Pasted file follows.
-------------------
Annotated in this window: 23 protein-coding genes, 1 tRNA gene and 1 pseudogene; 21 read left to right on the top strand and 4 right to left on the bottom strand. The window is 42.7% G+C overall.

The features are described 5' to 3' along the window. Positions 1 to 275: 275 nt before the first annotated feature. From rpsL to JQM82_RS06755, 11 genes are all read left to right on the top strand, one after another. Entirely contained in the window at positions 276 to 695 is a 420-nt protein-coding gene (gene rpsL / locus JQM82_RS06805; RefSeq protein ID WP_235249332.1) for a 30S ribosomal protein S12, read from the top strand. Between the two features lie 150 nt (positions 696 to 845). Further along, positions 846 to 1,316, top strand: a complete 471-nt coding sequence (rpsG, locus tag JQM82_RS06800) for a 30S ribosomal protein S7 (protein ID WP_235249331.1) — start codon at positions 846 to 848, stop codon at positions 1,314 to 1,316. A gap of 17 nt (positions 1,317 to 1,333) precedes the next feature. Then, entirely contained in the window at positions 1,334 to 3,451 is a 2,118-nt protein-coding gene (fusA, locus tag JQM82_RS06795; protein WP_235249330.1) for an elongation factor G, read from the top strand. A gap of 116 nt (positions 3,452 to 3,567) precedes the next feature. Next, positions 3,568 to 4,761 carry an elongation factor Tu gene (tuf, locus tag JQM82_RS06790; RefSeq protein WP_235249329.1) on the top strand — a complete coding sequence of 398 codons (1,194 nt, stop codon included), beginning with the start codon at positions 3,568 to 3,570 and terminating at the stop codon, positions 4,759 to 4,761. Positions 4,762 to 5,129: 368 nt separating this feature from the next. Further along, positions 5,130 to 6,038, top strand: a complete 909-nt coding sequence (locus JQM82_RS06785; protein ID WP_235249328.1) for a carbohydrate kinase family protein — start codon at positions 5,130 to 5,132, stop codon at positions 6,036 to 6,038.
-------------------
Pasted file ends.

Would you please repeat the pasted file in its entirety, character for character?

Annotated in this window: 23 protein-coding genes, 1 tRNA gene and 1 pseudogene; 21 read left to right on the top strand and 4 right to left on the bottom strand. The window is 42.7% G+C overall.

The features are described 5' to 3' along the window. Positions 1 to 275: 275 nt before the first annotated feature. From rpsL to JQM82_RS06755, 11 genes are all read left to right on the top strand, one after another. Entirely contained in the window at positions 276 to 695 is a 420-nt protein-coding gene (gene rpsL / locus JQM82_RS06805; RefSeq protein ID WP_235249332.1) for a 30S ribosomal protein S12, read from the top strand. Between the two features lie 150 nt (positions 696 to 845). Further along, positions 846 to 1,316, top strand: a complete 471-nt coding sequence (rpsG, locus tag JQM82_RS06800) for a 30S ribosomal protein S7 (protein ID WP_235249331.1) — start codon at positions 846 to 848, stop codon at positions 1,314 to 1,316. A gap of 17 nt (positions 1,317 to 1,333) precedes the next feature. Then, entirely contained in the window at positions 1,334 to 3,451 is a 2,118-nt protein-coding gene (fusA, locus tag JQM82_RS06795; protein WP_235249330.1) for an elongation factor G, read from the top strand. A gap of 116 nt (positions 3,452 to 3,567) precedes the next feature. Next, positions 3,568 to 4,761 carry an elongation factor Tu gene (tuf, locus tag JQM82_RS06790; RefSeq protein WP_235249329.1) on the top strand — a complete coding sequence of 398 codons (1,194 nt, stop codon included), beginning with the start codon at positions 3,568 to 3,570 and terminating at the stop codon, positions 4,759 to 4,761. Positions 4,762 to 5,129: 368 nt separating this feature from the next. Further along, positions 5,130 to 6,038, top strand: a complete 909-nt coding sequence (locus JQM82_RS06785; protein ID WP_235249328.1) for a carbohydrate kinase family protein — start codon at positions 5,130 to 5,132, stop codon at positions 6,036 to 6,038.